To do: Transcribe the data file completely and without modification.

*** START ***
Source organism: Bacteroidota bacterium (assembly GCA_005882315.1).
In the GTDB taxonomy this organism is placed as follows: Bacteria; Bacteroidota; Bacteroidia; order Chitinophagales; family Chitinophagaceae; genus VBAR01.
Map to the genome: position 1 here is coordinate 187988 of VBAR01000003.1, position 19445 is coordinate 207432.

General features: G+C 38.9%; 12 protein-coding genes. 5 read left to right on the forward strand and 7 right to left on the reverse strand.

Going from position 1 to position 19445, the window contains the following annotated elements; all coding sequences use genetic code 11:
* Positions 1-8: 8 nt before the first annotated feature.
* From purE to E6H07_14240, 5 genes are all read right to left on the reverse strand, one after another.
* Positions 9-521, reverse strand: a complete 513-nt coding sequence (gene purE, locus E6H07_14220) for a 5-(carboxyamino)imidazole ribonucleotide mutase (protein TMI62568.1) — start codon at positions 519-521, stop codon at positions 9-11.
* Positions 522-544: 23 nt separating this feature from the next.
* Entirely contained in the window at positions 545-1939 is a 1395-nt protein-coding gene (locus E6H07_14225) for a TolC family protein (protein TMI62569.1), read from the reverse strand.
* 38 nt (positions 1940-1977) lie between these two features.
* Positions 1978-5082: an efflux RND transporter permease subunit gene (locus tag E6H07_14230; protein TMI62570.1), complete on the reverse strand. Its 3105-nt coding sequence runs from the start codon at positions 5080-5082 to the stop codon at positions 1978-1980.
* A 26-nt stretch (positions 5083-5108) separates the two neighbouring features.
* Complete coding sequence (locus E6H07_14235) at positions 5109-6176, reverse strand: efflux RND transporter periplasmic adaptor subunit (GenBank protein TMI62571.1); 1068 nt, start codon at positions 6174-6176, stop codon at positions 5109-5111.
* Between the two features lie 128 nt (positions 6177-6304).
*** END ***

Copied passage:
Source organism: Bacteroidota bacterium (assembly GCA_005882315.1).
In the GTDB taxonomy this organism is placed as follows: Bacteria; Bacteroidota; Bacteroidia; order Chitinophagales; family Chitinophagaceae; genus VBAR01.
Map to the genome: position 1 here is coordinate 187988 of VBAR01000003.1, position 19445 is coordinate 207432.

General features: G+C 38.9%; 12 protein-coding genes. 5 read left to right on the forward strand and 7 right to left on the reverse strand.

Going from position 1 to position 19445, the window contains the following annotated elements; all coding sequences use genetic code 11:
* Positions 1-8: 8 nt before the first annotated feature.
* From purE to E6H07_14240, 5 genes are all read right to left on the reverse strand, one after another.
* Positions 9-521, reverse strand: a complete 513-nt coding sequence (gene purE, locus E6H07_14220) for a 5-(carboxyamino)imidazole ribonucleotide mutase (protein TMI62568.1) — start codon at positions 519-521, stop codon at positions 9-11.
* Positions 522-544: 23 nt separating this feature from the next.
* Entirely contained in the window at positions 545-1939 is a 1395-nt protein-coding gene (locus E6H07_14225) for a TolC family protein (protein TMI62569.1), read from the reverse strand.
* 38 nt (positions 1940-1977) lie between these two features.
* Positions 1978-5082: an efflux RND transporter permease subunit gene (locus tag E6H07_14230; protein TMI62570.1), complete on the reverse strand. Its 3105-nt coding sequence runs from the start codon at positions 5080-5082 to the stop codon at positions 1978-1980.
* A 26-nt stretch (positions 5083-5108) separates the two neighbouring features.
* Complete coding sequence (locus E6H07_14235) at positions 5109-6176, reverse strand: efflux RND transporter periplasmic adaptor subunit (GenBank protein TMI62571.1); 1068 nt, start codon at positions 6174-6176, stop codon at positions 5109-5111.
* Between the two features lie 128 nt (positions 6177-6304).